Big Data in Flight
New Projects Help Airports Solve Headaches
PHOTO BY THINKSTOCK
A lot can go wrong on flights: lost luggage, delays on the tarmac, missed connections and canceled flights, for starters. But these headaches could diminish as project teams leverage reams of data to improve every aspect of the travel process.
Around the globe, airports and airlines are sponsoring big data projects to alleviate airport congestion and make air travel more efficient. As airports struggle to accommodate a growing number of passengers while operating at near maximum capacity, innovative use of data could deliver big benefits.
John F. Kennedy International Airport in New York, New York, USA is implementing integrated planning software that uses big data and forecasting models to track visitor flow and flight operations so the airport can better predict traffic patterns and adapt staffing levels in response. Before, the team had been using one giant spreadsheet. Similar projects are already underway in other cities. London, England’s Heathrow Airport is using big data to better predict whether passengers will make their connections to avoid flight delays. And airports in Sydney, Australia and Copenhagen, Denmark are using sensors and big data to reduce choke points by anticipating foot traffic flows.
“One of the biggest challenges on these projects is figuring out what data you need to achieve these goals,” says Jun Chen, PhD, senior lecturer at the School of Engineering, University of Lincoln, Lincoln, England. He’s the project lead for a three-year, £1 million airport big data project in Lincolnshire, England. Locating data is just the first challenge. Next comes building reliable systems to model factors such as aircraft movement and fuel consumption, which teams can then use to coordinate and optimize air traffic and flight paths.
Dr. Chen’s project team is using algorithms (some relying on machine learning) to calculate optimal airport ground traffic. The goal is to shorten the time to takeoff and reduce fuel consumption. His team began by meeting with stakeholders from airlines, airports, aircraft engine manufacturers and universities to share their project model and discuss terms for accessing the data. Once they saw the value in what Dr. Chen’s team wanted to do, they were excited to share the data, he says. His team is now running simulations to validate the reliability of various proposed models against the data and to test travel models to see where efficiencies can be gained to improve ground movement. “Improving the efficiency of surface movement plays a key role in increasing overall airport capacity,” Dr. Chen says.
The PASSME project aims to cut 60 minutes from the average passenger journey.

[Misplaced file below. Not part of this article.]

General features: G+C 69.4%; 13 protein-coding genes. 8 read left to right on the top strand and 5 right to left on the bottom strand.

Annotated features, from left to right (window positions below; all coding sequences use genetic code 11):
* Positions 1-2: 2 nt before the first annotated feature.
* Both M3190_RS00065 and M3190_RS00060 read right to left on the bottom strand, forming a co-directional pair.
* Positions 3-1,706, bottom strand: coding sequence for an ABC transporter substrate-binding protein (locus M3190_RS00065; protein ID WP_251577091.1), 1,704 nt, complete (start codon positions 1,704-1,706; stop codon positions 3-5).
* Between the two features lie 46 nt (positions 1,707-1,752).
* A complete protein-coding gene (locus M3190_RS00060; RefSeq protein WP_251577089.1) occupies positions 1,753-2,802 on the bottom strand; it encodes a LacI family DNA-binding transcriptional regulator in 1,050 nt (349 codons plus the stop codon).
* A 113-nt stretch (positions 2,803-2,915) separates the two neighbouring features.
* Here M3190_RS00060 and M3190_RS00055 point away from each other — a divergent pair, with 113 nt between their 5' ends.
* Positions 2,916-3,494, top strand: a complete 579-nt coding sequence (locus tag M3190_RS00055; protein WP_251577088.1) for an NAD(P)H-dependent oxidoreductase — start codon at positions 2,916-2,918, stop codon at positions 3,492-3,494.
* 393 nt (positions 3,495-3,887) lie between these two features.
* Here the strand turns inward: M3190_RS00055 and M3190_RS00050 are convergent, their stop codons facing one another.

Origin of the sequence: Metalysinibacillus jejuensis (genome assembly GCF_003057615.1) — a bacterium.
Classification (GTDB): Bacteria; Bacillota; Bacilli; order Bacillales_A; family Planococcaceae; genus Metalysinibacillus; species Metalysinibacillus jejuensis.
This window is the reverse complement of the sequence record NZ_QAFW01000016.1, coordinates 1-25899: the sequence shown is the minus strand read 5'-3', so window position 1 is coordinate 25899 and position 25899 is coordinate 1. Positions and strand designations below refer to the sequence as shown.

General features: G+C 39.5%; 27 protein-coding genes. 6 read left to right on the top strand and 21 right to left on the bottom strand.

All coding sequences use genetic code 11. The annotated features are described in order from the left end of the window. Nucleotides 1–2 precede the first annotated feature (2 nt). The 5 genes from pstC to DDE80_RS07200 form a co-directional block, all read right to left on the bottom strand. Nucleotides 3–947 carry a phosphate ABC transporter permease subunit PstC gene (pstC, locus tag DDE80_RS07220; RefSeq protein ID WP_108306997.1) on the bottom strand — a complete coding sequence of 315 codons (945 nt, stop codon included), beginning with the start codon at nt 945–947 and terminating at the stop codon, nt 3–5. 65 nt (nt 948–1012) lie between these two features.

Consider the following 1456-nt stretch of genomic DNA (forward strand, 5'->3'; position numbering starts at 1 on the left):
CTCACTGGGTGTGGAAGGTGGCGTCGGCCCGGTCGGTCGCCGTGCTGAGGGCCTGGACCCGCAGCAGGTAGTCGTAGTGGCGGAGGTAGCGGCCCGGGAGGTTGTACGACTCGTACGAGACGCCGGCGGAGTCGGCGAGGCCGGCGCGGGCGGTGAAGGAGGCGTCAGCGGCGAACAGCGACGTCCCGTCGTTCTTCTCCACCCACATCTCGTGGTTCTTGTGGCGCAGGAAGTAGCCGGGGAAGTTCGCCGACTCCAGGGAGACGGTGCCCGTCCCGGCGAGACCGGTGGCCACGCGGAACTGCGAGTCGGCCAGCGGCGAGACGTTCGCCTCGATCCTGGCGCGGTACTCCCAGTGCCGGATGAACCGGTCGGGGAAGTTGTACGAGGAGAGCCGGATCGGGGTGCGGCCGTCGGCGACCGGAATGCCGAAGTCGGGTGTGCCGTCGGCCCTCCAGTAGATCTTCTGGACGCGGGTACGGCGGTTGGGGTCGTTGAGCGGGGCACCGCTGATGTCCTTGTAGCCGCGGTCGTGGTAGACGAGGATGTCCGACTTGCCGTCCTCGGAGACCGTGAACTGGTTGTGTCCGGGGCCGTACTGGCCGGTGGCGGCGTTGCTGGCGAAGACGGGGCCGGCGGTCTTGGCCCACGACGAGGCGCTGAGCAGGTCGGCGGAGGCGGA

“As we get more sophisticated in our use of data to understand the dynamics of air travel, we will be able to achieve previously impossible efficiencies.”
—Jun Chen, PhD, School of Engineering, University of Lincoln, Lincoln, England
Creating these efficiencies isn’t far off. All the data currently exists—it’s just a matter of finding and using what’s important, says Sicco Santema, director of the management consulting firm Scenter and professor of marketing and supply management at Delft University of Technology, Delft, the Netherlands. “All of the information is there, it’s just hidden in silos.”
Mr. Santema and his team are trying to crack open those silos through PASSME, a three-year project funded by the European Union (EU)’s Horizon 2020 innovation program. The project, which started in 2015 and involves a dozen public and private organizations, aims to cut 60 minutes from the average passenger journey, from their home to their destination, made within the EU. Project objectives include providing door-to-door luggage handling by sending luggage from a person’s home to their destination via a parcel service provider and building a personalized travel app with features such as routes to the gate and more advanced passenger tracking.
All of this is possible if the project teams are able to integrate multiple real-time data streams in and around the passenger’s whole journey in order to make it seamless and increase the experience, Mr. Santema says. “Effective use of big data is an enormous part of this program.”
But getting access to and leveraging data is just one of many challenges project teams will have to face. They will also need to juggle privacy issues and get a whole network of airports and airlines on board to show results at scale.
But as industry stakeholders start to see the impact these projects can have on time and cost, they’re getting more excited about the possibilities, Dr. Chen says. “As we get more sophisticated in our use of data to understand the dynamics of air travel, we will be able to achieve previously impossible efficiencies.” —Sarah Fister Gale